A USC Shoah Foundation exhibit and recent New York Times article remember that millions of people were murdered not in concentration camps, but in public sites all over Eastern Europe.
The article, Shedding Light on a Vast Toll of Jews Killed Away from the Death Camps, details the increasing attention historians are paying to the forests, villages, streets and other sites where Holocaust victims were executed and then buried in vast, unmarked graves.
Because so there are so few survivors of such killings and because they were kept secret from Western countries, little is known today about how these executions were carried out.
Rev. Patrick Desbois, a priest from France, and his full-time staff of 23 are currently interviewing execution witnesses and survivors all over the former Soviet Union, most of whom have never told their stories before.
Desbois gave a keynote address discussing his field research on identifying sites of mass execution in Ukraine at USC Shoah Foundation’s Yom HaShoah Commemoration in April 2012.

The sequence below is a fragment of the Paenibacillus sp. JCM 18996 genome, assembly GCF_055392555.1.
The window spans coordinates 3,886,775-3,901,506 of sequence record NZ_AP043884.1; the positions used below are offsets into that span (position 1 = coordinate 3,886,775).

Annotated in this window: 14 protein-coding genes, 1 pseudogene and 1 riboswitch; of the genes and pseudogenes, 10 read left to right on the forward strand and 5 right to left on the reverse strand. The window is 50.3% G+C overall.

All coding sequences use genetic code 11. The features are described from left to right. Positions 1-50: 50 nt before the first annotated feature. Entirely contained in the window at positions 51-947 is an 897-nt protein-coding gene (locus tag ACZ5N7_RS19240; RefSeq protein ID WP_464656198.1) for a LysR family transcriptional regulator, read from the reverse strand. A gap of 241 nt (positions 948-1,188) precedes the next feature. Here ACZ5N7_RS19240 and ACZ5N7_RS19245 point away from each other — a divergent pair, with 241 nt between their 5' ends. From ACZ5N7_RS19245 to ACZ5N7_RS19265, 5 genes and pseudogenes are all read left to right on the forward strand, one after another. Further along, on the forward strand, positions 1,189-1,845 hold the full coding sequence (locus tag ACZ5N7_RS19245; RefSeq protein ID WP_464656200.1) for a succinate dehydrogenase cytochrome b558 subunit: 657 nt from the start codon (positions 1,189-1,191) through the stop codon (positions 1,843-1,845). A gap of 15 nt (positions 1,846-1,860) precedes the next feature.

USC Shoah Foundation produced a multimedia online exhibit “Pain of Memory” as a companion to the 2011 Ukrainian traveling exhibition The Holocaust by Bullets: Mass Shootings of Jews in Ukraine, 1941-1944. The exhibition was produced by the Victor Pinchuk Foundation in partnership with Mémorial de la Shoah, Yahad-In Unum, and the Ukrainian Embassies of Israel, France, Germany, and the United States, based on the work of Yahad-In Unum and its President, Rev. Desbois.
“Pain of Memory” includes testimony of Ukrainian Holocaust survivors from the Shoah Foundation’s Visual History Archive as well as testimony from Desbois’s collection. The survivors reveal their experiences with mass shootings, the choices they faced, and their thoughts on preserving their memories. Each part of the lesson also includes biographical and contextual information.